I rarely get into any of the ‘conversations’ going on over at Techmeme, but this time something really interested me. Peter Rip (a VC) calls out ‘over and out’ on web 2.0, saying:
“We aren’t seeing much. Startup activity remains strong, but the consumer web landscape seems to be populated with the same bodies with different skins. Another video deal here; another social networking deal there, and social [feature] everywhere”
Maybe it is indeed time to put a fork in it – as Om Malik so beautifully states – and stop calling everything web 2.0. Web 2.0 and innovation are not the same anymore. Paul Kedrosky says:
“It’s long past time to move on folks. While the media, advertising, and technology transformations continue apace, let’s just call them what they are and leave the marketing mumbo-jumbo to others.”
I have to agree. I once read somewhere “web 2.0 is pushing the envelope and Windows Live is merely copying existing sites”. Is web 2.0 (still) pushing the envelope? With the MySpace for Finance, or the Youtube for advertising, … we could go for a long time here. Let’s move on, quoting Peter again:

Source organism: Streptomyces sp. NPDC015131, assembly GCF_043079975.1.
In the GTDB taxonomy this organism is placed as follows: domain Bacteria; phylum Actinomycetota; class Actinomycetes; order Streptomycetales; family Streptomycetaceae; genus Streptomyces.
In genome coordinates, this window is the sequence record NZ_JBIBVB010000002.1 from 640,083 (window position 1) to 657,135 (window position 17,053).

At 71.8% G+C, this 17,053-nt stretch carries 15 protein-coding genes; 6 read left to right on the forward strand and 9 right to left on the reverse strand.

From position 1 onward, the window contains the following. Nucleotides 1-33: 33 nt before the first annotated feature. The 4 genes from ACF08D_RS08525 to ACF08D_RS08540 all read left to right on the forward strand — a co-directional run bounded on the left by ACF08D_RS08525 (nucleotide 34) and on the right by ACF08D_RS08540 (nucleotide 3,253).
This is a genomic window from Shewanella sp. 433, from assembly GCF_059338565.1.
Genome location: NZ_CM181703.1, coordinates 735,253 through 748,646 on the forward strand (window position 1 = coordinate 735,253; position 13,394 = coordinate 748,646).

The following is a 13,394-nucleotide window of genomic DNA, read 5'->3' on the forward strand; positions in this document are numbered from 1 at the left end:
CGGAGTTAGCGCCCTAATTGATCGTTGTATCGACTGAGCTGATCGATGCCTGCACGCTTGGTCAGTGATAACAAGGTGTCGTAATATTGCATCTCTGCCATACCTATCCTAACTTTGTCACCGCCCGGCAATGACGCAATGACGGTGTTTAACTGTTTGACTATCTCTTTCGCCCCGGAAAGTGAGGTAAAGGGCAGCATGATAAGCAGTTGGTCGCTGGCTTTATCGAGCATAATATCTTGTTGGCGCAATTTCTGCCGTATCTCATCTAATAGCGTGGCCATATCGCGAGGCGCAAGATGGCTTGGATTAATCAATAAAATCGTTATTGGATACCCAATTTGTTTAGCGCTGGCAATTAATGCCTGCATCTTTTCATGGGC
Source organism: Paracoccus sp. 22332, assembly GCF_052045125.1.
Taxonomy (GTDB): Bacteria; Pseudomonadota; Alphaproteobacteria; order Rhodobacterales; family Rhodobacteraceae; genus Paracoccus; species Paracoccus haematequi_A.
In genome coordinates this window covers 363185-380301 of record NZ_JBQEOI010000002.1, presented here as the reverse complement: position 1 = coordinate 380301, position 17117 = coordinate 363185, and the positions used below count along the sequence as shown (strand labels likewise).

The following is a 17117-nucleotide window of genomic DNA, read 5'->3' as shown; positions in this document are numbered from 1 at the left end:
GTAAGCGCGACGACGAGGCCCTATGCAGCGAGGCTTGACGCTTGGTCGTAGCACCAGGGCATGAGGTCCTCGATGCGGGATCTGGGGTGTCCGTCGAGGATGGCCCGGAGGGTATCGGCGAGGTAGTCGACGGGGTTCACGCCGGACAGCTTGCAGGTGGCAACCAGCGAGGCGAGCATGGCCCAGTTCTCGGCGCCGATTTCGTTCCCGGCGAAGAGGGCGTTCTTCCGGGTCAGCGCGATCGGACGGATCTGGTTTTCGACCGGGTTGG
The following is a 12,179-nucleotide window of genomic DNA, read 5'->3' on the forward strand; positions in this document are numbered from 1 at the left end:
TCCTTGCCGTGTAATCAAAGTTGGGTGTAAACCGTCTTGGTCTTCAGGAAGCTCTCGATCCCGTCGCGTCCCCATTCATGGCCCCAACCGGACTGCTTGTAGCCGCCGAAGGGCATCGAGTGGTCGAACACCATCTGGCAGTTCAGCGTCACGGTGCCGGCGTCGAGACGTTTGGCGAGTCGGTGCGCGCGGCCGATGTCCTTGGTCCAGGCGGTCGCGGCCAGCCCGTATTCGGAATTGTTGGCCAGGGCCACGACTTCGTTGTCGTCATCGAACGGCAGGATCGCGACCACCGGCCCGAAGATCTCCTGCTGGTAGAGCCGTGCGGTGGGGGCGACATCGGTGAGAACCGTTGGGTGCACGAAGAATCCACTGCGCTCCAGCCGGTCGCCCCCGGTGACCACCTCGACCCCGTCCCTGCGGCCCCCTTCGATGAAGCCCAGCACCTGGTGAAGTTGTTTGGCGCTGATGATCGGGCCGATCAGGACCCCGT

“Now the hard work begins, again. The next wave of innovation isn’t going to be as easy. The hard problems in the WWW are no longer usability or ease of everyday content creation. These problems are solved. Digital cameras, SixApart, WordPress, and digital video cameras showed us how ease it could be. Now the hard part is moving from Web-as-Digital-Printing-Press to true Web-as-Platform. To make the Web a platform there has to a level of of content and services interoperability that really doesn’t exist today.”
Let’s indeed just call it innovation, but then really innovate again, whatever the buzz word we’ll be using.